A State Medicaid Directors Letter from the Trump administration effectively invites states to try to push Planned Parenthood out of their Medicaid programs, according to a new blog by George Washington University Milken Institute School of Public Health Professor Sara Rosenbaum in Health Affairs.
Rosenbaum Speaks Out on Medicaid Work Requirements
The Trump administration’s invitation for states to attach work requirements to Medicaid has been the topic of a flurry of media stories in recent weeks. George Washington University Milken Institute School of Public Health Professor Sara Rosenbaum, a widely respected authority on Medicaid, wrote an influential blog in Health Affairs and has been quoted in some of the most important pieces broadcast on television and radio and published in
Predicting Impact of Medicaid Program Changes on Health Centers and Investigating Disparities in Cancer Screening
Community health centers have been providing crucial health care services to low-income Americans for more than 50 years. Health centers now have more than 10,000 sites in rural and underserved communities in U.S. states and territories. However, proposed changes to the federal Medicaid program may impact the centers’ ability to continue to serve close to 26 million people who turn to them for health care.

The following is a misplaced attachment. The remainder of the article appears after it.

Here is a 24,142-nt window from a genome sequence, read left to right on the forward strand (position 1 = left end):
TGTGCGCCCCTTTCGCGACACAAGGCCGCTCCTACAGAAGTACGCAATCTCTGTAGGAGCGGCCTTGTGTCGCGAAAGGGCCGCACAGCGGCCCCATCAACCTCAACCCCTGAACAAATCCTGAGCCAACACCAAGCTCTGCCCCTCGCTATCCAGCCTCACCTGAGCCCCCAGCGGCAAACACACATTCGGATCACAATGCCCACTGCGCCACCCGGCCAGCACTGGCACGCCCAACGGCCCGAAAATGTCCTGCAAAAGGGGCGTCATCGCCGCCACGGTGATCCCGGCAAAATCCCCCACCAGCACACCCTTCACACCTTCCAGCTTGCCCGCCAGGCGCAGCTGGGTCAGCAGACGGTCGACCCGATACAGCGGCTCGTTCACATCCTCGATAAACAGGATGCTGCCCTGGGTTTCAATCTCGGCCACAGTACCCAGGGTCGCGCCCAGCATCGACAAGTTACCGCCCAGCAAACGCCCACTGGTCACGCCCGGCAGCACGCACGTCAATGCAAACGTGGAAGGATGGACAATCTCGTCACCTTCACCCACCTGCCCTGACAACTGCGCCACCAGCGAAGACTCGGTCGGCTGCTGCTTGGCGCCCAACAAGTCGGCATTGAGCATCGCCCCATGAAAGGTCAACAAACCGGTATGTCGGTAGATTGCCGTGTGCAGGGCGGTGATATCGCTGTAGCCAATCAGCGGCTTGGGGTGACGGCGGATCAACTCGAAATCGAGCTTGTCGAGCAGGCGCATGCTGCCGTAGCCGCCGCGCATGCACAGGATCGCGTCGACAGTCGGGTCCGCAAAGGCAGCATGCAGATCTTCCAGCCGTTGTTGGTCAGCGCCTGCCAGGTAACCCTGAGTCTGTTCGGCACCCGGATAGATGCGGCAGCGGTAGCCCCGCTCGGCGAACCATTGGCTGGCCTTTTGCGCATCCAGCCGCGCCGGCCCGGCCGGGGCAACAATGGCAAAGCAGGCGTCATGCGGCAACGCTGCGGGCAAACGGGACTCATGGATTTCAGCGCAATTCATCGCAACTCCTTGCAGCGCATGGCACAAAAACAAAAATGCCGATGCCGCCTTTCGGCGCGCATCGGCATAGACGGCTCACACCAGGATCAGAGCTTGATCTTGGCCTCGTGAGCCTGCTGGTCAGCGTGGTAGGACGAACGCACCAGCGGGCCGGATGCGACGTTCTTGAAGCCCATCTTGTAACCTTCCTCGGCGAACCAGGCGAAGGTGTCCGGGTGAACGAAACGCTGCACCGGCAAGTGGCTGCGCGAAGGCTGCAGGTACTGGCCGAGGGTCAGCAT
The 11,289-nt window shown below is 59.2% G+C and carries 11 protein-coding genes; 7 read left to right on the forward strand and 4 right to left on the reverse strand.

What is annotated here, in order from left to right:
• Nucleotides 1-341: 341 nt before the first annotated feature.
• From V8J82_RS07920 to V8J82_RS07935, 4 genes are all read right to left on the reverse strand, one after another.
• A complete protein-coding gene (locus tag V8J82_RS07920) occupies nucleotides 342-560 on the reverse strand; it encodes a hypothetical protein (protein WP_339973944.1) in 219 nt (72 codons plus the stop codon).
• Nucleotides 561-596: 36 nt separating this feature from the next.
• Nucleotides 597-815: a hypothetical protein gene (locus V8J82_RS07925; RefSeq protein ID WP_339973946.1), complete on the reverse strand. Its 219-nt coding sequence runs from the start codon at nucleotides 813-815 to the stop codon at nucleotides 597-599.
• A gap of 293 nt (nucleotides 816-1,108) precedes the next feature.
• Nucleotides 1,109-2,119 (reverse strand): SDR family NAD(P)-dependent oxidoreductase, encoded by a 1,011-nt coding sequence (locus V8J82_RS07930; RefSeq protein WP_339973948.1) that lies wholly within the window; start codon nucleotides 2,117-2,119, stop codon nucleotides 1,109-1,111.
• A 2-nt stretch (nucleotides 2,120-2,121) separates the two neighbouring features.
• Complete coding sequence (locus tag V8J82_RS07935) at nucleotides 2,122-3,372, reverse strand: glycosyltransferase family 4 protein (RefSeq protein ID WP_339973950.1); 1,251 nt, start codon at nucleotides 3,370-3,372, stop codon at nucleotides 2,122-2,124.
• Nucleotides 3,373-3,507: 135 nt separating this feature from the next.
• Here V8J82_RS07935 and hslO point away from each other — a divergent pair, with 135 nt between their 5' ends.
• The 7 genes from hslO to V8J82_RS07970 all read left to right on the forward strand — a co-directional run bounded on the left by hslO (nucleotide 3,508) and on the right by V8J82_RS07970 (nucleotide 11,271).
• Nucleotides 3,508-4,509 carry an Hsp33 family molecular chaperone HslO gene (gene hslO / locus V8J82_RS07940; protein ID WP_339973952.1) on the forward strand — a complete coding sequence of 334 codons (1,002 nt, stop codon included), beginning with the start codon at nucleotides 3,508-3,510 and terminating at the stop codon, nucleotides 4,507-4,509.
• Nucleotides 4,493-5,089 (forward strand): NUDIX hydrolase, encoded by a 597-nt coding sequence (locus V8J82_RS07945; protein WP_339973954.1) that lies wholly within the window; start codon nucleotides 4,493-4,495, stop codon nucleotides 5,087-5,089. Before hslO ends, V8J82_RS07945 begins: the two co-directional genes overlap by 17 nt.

Rosenbaum Blogs in Health Affairs on Medicaid 1115 and Work Requirements
In a timely blog in Health Affairs, George Washington University Milken Institute School of Public Health Professor Sara Rosenbaum responds to the Trump administration’s letter of January 11 inviting states to propose demonstrations to test the effects of threatening to withdraw or reduce Medicaid from people who fail to meet work requirements.
Why Federal Medicaid Disproportionate Share Hospital Payments Should Not Be Cut
In the Commonwealth Fund’s To the Point blog, Sara Rosenbaum, the Harold and Jane Hirsh Professor of Health Law and Policy at the Milken Institute School of Public Health, makes a case for staving off harmful cuts to state Medicaid disproportionate share hospital (DSH) payments.